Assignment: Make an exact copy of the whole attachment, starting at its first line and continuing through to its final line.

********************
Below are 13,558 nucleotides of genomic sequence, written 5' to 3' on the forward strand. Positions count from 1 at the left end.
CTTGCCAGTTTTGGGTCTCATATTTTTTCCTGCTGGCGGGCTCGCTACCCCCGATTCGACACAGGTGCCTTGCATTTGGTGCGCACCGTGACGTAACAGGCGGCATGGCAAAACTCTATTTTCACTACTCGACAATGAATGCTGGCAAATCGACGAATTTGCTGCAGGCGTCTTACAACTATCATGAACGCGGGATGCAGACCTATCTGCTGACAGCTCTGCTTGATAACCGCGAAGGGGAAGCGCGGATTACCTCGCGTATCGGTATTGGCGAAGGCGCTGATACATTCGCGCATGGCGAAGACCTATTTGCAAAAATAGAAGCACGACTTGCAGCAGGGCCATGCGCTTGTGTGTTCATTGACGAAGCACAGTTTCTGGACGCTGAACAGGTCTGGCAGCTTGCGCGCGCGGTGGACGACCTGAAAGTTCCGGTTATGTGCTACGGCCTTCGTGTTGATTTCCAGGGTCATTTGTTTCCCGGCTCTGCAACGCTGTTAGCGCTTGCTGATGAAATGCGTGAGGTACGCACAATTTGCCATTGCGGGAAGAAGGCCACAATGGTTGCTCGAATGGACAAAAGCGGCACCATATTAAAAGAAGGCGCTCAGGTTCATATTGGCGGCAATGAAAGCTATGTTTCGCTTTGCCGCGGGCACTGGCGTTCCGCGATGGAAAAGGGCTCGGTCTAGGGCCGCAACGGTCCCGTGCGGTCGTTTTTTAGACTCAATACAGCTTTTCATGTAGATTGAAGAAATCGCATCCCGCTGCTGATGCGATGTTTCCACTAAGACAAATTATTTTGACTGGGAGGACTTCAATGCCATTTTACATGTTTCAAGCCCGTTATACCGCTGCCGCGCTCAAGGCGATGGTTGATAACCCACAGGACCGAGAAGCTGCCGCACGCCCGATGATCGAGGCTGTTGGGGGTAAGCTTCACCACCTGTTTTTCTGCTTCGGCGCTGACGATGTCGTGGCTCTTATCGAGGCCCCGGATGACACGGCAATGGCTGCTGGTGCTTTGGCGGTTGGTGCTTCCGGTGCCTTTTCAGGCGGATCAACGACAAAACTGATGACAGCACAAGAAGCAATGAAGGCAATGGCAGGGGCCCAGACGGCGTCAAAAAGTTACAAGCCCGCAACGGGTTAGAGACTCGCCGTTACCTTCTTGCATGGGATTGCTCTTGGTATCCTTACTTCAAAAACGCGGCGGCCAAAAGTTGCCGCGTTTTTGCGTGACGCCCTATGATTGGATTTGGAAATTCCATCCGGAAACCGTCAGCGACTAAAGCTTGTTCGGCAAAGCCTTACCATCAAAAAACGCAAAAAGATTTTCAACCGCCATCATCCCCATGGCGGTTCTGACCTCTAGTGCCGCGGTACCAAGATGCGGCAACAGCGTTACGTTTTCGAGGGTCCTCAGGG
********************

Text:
Below are 13,558 nucleotides of genomic sequence, written 5' to 3' on the forward strand. Positions count from 1 at the left end.
CTTGCCAGTTTTGGGTCTCATATTTTTTCCTGCTGGCGGGCTCGCTACCCCCGATTCGACACAGGTGCCTTGCATTTGGTGCGCACCGTGACGTAACAGGCGGCATGGCAAAACTCTATTTTCACTACTCGACAATGAATGCTGGCAAATCGACGAATTTGCTGCAGGCGTCTTACAACTATCATGAACGCGGGATGCAGACCTATCTGCTGACAGCTCTGCTTGATAACCGCGAAGGGGAAGCGCGGATTACCTCGCGTATCGGTATTGGCGAAGGCGCTGATACATTCGCGCATGGCGAAGACCTATTTGCAAAAATAGAAGCACGACTTGCAGCAGGGCCATGCGCTTGTGTGTTCATTGACGAAGCACAGTTTCTGGACGCTGAACAGGTCTGGCAGCTTGCGCGCGCGGTGGACGACCTGAAAGTTCCGGTTATGTGCTACGGCCTTCGTGTTGATTTCCAGGGTCATTTGTTTCCCGGCTCTGCAACGCTGTTAGCGCTTGCTGATGAAATGCGTGAGGTACGCACAATTTGCCATTGCGGGAAGAAGGCCACAATGGTTGCTCGAATGGACAAAAGCGGCACCATATTAAAAGAAGGCGCTCAGGTTCATATTGGCGGCAATGAAAGCTATGTTTCGCTTTGCCGCGGGCACTGGCGTTCCGCGATGGAAAAGGGCTCGGTCTAGGGCCGCAACGGTCCCGTGCGGTCGTTTTTTAGACTCAATACAGCTTTTCATGTAGATTGAAGAAATCGCATCCCGCTGCTGATGCGATGTTTCCACTAAGACAAATTATTTTGACTGGGAGGACTTCAATGCCATTTTACATGTTTCAAGCCCGTTATACCGCTGCCGCGCTCAAGGCGATGGTTGATAACCCACAGGACCGAGAAGCTGCCGCACGCCCGATGATCGAGGCTGTTGGGGGTAAGCTTCACCACCTGTTTTTCTGCTTCGGCGCTGACGATGTCGTGGCTCTTATCGAGGCCCCGGATGACACGGCAATGGCTGCTGGTGCTTTGGCGGTTGGTGCTTCCGGTGCCTTTTCAGGCGGATCAACGACAAAACTGATGACAGCACAAGAAGCAATGAAGGCAATGGCAGGGGCCCAGACGGCGTCAAAAAGTTACAAGCCCGCAACGGGTTAGAGACTCGCCGTTACCTTCTTGCATGGGATTGCTCTTGGTATCCTTACTTCAAAAACGCGGCGGCCAAAAGTTGCCGCGTTTTTGCGTGACGCCCTATGATTGGATTTGGAAATTCCATCCGGAAACCGTCAGCGACTAAAGCTTGTTCGGCAAAGCCTTACCATCAAAAAACGCAAAAAGATTTTCAACCGCCATCATCCCCATGGCGGTTCTGACCTCTAGTGCCGCGGTACCAAGATGCGGCAACAGCGTTACGTTTTCGAGGGTCCTCAGGG